People are really, really good at math they can relate to- numbers they actually have experience with in real life. Sort-of.
But low odds? Ugly percentages? Edge cases?
Totally terrible. It’s the same reason geology (or evolution) are such difficult things for some people to accept- the numbers are just so huge there’s no way to hold them in your head in any sort of relational way.
It’s so weird how people evaluate percentages. They kind of get 50%, but anything 10% or under registers as either “never” or “will definitely happen to me” depending on some factors I don’t understand.
I recall seeing one study where people did very different risk assessment if told “10% or people will…” vs. “out of every 100 people, 10 will …” So it’s like they literally don’t know what it means. I think a lot of people come out of school thinking that math is magic, despite the fact that they aren’t that bad at applying some concepts to real life. Like if you ask what’s 1/8 + 1/8 you get 1/16 half the time, but if you ask people how much of a pizza they’ve eaten when they ate 2 of the 8 slices they know it’s a quarter.
I realize that the Daily Show’s job is to entertain and satirize things, but really towards the end he said something like, “it’s a lot harder than movies and tv and video games make it out to be.”
Well, no shit. That’s all fantasy. And while I realize this guy was playing a character, it doesn’t reflect the average person (though I am sure you can find someone with that attitude to confirm your bias).
Everyone I know who actually carries doesn’t have this gun-ho, Rambo attitude. They take it as a serious responsibility. I have read many forum posts on “what if” scenarios and pretty much NO ONE thinks its a good idea to try to rush in and stop something going down. If they were in the middle of it, they may react, but none of them are going to rush around actively going after someone. Because of several reasons: 1) not my job, 2) I have a family 3) most carry weapons are not a good match against a rifle or multiple attackers, 4) Cops might shoot me. So it isn’t like people don’t take the concept seriously.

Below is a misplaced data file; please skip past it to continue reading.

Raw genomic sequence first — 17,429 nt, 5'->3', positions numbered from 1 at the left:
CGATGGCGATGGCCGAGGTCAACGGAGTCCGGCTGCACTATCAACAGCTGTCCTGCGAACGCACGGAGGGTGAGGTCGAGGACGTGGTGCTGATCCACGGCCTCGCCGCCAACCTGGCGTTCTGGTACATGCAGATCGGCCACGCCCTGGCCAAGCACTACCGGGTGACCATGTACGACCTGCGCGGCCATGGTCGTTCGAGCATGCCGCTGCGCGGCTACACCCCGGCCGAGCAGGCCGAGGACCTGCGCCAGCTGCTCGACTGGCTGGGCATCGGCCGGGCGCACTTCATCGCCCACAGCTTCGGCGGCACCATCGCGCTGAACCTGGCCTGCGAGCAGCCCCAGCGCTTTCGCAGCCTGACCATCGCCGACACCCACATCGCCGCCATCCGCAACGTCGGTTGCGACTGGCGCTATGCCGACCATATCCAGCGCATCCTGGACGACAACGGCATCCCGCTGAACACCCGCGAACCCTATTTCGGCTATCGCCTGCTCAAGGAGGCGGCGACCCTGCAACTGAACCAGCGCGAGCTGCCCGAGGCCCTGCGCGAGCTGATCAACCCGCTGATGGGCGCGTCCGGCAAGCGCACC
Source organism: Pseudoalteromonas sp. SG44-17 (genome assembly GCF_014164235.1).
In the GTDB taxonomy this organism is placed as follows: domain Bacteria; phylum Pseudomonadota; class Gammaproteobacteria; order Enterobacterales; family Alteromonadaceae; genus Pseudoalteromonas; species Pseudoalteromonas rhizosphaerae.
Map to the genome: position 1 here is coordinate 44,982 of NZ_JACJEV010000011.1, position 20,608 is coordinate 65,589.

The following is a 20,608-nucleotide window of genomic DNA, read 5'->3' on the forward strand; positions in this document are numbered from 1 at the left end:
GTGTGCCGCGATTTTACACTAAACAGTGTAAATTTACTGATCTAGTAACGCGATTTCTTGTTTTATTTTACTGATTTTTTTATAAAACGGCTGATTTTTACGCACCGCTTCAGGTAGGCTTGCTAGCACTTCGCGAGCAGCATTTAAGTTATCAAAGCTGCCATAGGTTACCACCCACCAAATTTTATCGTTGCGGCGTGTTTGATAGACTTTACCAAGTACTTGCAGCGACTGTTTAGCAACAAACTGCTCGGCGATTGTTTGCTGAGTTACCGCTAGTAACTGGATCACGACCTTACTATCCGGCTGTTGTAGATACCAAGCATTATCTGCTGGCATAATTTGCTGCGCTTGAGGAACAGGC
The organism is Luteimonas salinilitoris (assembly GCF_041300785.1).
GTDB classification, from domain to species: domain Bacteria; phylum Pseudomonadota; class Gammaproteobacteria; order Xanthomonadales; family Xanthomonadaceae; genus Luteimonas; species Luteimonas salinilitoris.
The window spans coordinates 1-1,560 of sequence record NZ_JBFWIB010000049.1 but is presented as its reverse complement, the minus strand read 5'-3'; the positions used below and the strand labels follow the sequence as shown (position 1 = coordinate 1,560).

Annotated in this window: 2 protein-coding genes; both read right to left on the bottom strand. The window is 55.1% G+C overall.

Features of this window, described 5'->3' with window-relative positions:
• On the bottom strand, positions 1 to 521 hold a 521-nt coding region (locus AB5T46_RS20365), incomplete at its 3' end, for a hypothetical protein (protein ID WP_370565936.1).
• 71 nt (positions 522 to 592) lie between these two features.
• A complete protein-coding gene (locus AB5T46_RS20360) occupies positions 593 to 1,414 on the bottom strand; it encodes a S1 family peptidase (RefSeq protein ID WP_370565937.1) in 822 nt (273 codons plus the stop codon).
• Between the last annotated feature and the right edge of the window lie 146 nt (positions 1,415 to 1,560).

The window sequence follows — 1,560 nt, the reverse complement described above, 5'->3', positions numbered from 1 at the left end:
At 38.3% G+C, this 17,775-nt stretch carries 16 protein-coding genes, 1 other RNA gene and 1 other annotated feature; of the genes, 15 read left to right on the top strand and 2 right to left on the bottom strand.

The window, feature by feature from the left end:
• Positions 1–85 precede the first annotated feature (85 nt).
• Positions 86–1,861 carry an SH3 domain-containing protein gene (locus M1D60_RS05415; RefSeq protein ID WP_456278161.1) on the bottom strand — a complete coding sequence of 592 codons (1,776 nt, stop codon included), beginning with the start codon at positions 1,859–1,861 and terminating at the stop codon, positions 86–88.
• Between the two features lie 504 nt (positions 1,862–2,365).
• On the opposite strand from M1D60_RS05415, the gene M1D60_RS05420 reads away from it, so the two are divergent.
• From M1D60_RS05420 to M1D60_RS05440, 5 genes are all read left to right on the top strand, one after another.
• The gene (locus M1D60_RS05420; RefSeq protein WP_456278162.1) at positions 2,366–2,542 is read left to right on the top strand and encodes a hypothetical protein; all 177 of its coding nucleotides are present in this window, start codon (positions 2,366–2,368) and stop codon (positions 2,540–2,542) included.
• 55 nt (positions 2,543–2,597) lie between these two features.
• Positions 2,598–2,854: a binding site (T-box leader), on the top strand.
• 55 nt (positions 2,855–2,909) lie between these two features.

To the original subject, “Good guy with a gun.” Yes, that is how most of them end. Usually with COPS though. Because they are the most trained, most available people. Yes a private citizen can intervene if they are in the right place in the right time. Yes it is more likely an unarmed victim stops or attempts to stop an attacker, because there are simply more of them out there (especially in “gun free” zones). Yes, even more private people protect themselves not against mass shooters, but common criminals, many times with no shots fired.
I disagree the solution is to “arm everyone”. I guess that falls into the same sort of simple minded “we have to do SOMETHING” way of thinking that the anti side likes to come with as well.
ETA - God bless that instructor for putting up with those shenanigans.
Except for that case where the lady pulls her cc and fires at the shoplifters in the parking lot. Unfortunately this kind of mentality is very common among the gun nut set - especially those that are very minimally trained. This is exactly the kind of attitude that TDS was satirizing.